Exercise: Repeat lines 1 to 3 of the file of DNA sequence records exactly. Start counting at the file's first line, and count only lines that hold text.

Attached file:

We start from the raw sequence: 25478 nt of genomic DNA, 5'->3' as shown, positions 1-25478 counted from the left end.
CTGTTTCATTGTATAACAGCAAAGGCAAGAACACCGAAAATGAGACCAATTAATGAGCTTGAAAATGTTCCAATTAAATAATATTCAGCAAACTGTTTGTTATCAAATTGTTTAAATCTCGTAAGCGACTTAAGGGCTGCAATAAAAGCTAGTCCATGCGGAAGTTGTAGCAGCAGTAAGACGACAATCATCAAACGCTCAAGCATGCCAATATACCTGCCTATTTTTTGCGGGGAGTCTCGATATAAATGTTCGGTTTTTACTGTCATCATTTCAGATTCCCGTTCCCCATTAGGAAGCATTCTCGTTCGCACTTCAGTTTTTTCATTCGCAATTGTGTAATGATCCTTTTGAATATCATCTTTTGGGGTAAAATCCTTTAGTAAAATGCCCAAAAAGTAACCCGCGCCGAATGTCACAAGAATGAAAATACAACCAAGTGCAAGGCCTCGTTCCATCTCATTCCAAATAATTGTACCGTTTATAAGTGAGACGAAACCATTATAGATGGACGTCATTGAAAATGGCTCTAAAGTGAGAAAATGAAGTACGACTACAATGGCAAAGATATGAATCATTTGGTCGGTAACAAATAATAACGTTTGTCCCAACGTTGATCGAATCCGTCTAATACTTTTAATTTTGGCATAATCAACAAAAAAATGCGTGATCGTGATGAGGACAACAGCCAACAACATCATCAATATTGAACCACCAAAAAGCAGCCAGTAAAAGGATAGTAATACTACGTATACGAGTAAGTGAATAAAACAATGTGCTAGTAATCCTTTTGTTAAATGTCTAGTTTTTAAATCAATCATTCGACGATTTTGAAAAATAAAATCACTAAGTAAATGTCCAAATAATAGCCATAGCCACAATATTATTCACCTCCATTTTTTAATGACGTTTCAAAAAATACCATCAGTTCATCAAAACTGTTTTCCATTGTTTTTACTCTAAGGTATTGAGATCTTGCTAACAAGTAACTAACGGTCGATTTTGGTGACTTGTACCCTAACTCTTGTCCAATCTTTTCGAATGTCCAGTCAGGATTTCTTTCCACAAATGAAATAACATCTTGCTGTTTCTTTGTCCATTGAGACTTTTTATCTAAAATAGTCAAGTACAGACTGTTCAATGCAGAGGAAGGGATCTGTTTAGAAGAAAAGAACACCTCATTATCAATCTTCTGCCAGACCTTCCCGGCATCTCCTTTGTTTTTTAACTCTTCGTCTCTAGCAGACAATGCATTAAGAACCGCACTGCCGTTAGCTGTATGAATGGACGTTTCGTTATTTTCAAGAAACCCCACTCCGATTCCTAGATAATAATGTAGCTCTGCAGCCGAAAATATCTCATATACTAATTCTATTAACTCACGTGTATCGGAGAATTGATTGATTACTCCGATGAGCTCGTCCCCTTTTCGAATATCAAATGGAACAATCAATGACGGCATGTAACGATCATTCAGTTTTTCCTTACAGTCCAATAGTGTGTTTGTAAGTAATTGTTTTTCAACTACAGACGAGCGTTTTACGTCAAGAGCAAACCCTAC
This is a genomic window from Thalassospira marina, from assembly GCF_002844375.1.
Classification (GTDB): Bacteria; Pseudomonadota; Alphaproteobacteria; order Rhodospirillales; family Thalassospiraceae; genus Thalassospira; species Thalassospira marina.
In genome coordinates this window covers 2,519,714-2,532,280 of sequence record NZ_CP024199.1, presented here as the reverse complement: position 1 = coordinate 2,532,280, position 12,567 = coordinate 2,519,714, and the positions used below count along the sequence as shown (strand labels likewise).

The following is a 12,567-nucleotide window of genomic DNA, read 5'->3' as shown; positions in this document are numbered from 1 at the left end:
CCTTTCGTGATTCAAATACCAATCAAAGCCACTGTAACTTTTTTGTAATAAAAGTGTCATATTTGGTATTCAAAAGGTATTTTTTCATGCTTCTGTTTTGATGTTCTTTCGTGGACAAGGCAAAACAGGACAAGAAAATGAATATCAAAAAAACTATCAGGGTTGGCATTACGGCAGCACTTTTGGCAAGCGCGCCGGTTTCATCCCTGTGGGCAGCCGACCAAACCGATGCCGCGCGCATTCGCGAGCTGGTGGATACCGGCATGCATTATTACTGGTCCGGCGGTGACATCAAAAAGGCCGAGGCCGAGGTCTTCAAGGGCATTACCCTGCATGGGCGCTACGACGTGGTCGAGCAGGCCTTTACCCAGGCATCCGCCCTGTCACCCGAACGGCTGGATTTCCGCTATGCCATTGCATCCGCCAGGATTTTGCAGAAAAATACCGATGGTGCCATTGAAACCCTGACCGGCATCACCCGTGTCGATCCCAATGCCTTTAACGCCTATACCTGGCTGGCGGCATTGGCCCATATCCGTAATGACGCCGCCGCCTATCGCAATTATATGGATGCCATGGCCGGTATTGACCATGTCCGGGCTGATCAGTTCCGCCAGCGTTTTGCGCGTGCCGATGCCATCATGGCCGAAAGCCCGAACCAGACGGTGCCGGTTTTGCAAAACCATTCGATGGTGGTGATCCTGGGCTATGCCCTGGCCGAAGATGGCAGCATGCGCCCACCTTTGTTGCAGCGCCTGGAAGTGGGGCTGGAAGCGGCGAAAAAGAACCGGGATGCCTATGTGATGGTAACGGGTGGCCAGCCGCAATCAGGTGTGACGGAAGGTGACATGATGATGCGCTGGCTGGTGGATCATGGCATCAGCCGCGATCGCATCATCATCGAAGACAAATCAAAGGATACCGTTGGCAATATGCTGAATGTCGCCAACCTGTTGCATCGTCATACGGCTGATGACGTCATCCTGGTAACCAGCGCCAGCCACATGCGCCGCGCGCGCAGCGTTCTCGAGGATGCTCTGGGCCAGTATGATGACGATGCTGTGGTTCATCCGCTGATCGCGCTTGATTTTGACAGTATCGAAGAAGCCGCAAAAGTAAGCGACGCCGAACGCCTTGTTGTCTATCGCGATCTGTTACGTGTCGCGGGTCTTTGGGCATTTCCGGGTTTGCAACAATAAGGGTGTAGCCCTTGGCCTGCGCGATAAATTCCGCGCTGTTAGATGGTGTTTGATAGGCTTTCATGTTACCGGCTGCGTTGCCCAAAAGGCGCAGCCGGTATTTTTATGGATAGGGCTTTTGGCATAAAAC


We start from the raw sequence: 25478 nt of genomic DNA, 5'->3' as shown, positions 1-25478 counted from the left end.
CTGTTTCATTGTATAACAGCAAAGGCAAGAACACCGAAAATGAGACCAATTAATGAGCTTGAAAATGTTCCAATTAAATAATATTCAGCAAACTGTTTGTTATCAAATTGTTTAAATCTCGTAAGCGACTTAAGGGCTGCAATAAAAGCTAGTCCATGCGGAAGTTGTAGCAGCAGTAAGACGACAATCATCAAACGCTCAAGCATGCCAATATACCTGCCTATTTTTTGCGGGGAGTCTCGATATAAATGTTCGGTTTTTACTGTCATCATTTCAGATTCCCGTTCCCCATTAGGAAGCATTCTCGTTCGCACTTCAGTTTTTTCATTCGCAATTGTGTAATGATCCTTTTGAATATCATCTTTTGGGGTAAAATCCTTTAGTAAAATGCCCAAAAAGTAACCCGCGCCGAATGTCACAAGAATGAAAATACAACCAAGTGCAAGGCCTCGTTCCATCTCATTCCAAATAATTGTACCGTTTATAAGTGAGACGAAACCATTATAGATGGACGTCATTGAAAATGGCTCTAAAGTGAGAAAATGAAGTACGACTACAATGGCAAAGATATGAATCATTTGGTCGGTAACAAATAATAACGTTTGTCCCAACGTTGATCGAATCCGTCTAATACTTTTAATTTTGGCATAATCAACAAAAAAATGCGTGATCGTGATGAGGACAACAGCCAACAACATCATCAATATTGAACCACCAAAAAGCAGCCAGTAAAAGGATAGTAATACTACGTATACGAGTAAGTGAATAAAACAATGTGCTAGTAATCCTTTTGTTAAATGTCTAGTTTTTAAATCAATCATTCGACGATTTTGAAAAATAAAATCACTAAGTAAATGTCCAAATAATAGCCATAGCCACAATATTATTCACCTCCATTTTTTAATGACGTTTCAAAAAATACCATCAGTTCATCAAAACTGTTTTCCATTGTTTTTACTCTAAGGTATTGAGATCTTGCTAACAAGTAACTAACGGTCGATTTTGGTGACTTGTACCCTAACTCTTGTCCAATCTTTTCGAATGTCCAGTCAGGATTTCTTTCCACAAATGAAATAACATCTTGCTGTTTCTTTGTCCATTGAGACTTTTTATCTAAAATAGTCAAGTACAGACTGTTCAATGCAGAGGAAGGGATCTGTTTAGAAGAAAAGAACACCTCATTATCAATCTTCTGCCAGACCTTCCCGGCATCTCCTTTGTTTTTTAACTCTTCGTCTCTAGCAGACAATGCATTAAGAACCGCACTGCCGTTAGCTGTATGAATGGACGTTTCGTTATTTTCAAGAAACCCCACTCCGATTCCTAGATAATAATGTAGCTCTGCAGCCGAAAATATCTCATATACTAATTCTATTAACTCACGTGTATCGGAGAATTGATTGATTACTCCGATGAGCTCGTCCCCTTTTCGAATATCAAATGGAACAATCAATGACGGCATGTAACGATCATTCAGTTTTTCCTTACAGTCCAATAGTGTGTTTGTAAGTAATTGTTTTTCAACTACAGACGAGCGTTTTACGTCAAGAGCAAACCCTAC
This is a genomic window from Thalassospira marina, from assembly GCF_002844375.1.